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Parkway Safety Improvements Announced

George Washington Memorial Parkway

National Park News

The National Park Service, United States Park Police and Congressman Jim Moran (D-VA) have agreed to begin addressing safety concerns immediately in order to help improve safety conditions for motorists, bikers and pedestrians in the vicinity of the west end of Memorial Bridge and the pedestrian/biker trail that crosses the northbound lanes of the George Washington Memorial Parkway.  

The parkway commissioned the Federal Highway Administration’s Eastern Lands Highway Division to conduct a study regarding all safety issues in this area. The FHA’s final audit was completed the week before last, thus allowing the NPS to take action.  That action will involve the placement of the first 46 signs warning motorists, bikers and pedestrians. The safety items recommended include:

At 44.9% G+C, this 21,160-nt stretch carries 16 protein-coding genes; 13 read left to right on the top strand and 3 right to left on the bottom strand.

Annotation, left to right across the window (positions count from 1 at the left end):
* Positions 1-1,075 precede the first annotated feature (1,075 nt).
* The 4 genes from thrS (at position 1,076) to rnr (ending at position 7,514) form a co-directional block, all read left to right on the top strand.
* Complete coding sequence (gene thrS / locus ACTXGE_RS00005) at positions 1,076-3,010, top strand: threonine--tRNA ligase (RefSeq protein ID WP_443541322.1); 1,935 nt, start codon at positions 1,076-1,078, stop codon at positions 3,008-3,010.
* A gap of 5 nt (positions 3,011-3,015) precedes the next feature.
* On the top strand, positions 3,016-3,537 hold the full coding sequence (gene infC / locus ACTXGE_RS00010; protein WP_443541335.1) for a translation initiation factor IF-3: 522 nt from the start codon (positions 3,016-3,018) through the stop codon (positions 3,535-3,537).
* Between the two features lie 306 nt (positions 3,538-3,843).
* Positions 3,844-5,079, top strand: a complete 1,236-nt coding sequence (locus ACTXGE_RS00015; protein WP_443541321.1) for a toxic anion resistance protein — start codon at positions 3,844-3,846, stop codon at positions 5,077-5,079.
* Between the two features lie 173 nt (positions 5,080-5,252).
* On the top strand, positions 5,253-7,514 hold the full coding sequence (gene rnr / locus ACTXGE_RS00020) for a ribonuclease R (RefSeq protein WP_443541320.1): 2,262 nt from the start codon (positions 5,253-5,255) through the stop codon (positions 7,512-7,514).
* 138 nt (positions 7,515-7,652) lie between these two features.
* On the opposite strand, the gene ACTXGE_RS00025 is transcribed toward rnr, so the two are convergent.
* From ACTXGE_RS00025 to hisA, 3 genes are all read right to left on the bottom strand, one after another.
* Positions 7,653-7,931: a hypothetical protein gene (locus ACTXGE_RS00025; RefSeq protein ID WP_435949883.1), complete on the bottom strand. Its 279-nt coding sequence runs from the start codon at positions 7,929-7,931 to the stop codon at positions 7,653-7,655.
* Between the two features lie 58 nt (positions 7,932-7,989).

• replacing many of the directional and regulatory signs in Memorial Circle and along the pedestrian and biker trail;
  • adding lane direction and destination directions painted onto the traffic lanes of westbound Memorial Bridge in order to help drivers select the proper lane well before reaching the west end of Memorial Bridge so that drivers are in the correct lane that will get them to their destination;        
  • installing rumble strips to alert drivers before one of the crosswalk areas; and
  • realigning one crosswalk away from merging traffic lanes.  

The signs and painted signage are the first actions to be undertaken.  The NPS will also have long-term items to consider, including creating an island in the middle of the northbound lanes.  This will require compliance with environmental laws which will take more time. 

“This is just the beginning of what we’re planning,” said Jon G. James, the parkway’s acting superintendent.  “There are short-term goals and longer-term goals that may take a few years to complete, but we are committed to accomplishing them.” 

This hiker/biker trail, often called the Mount Vernon Trail, is one of the most heavily used trails in the National Park System.


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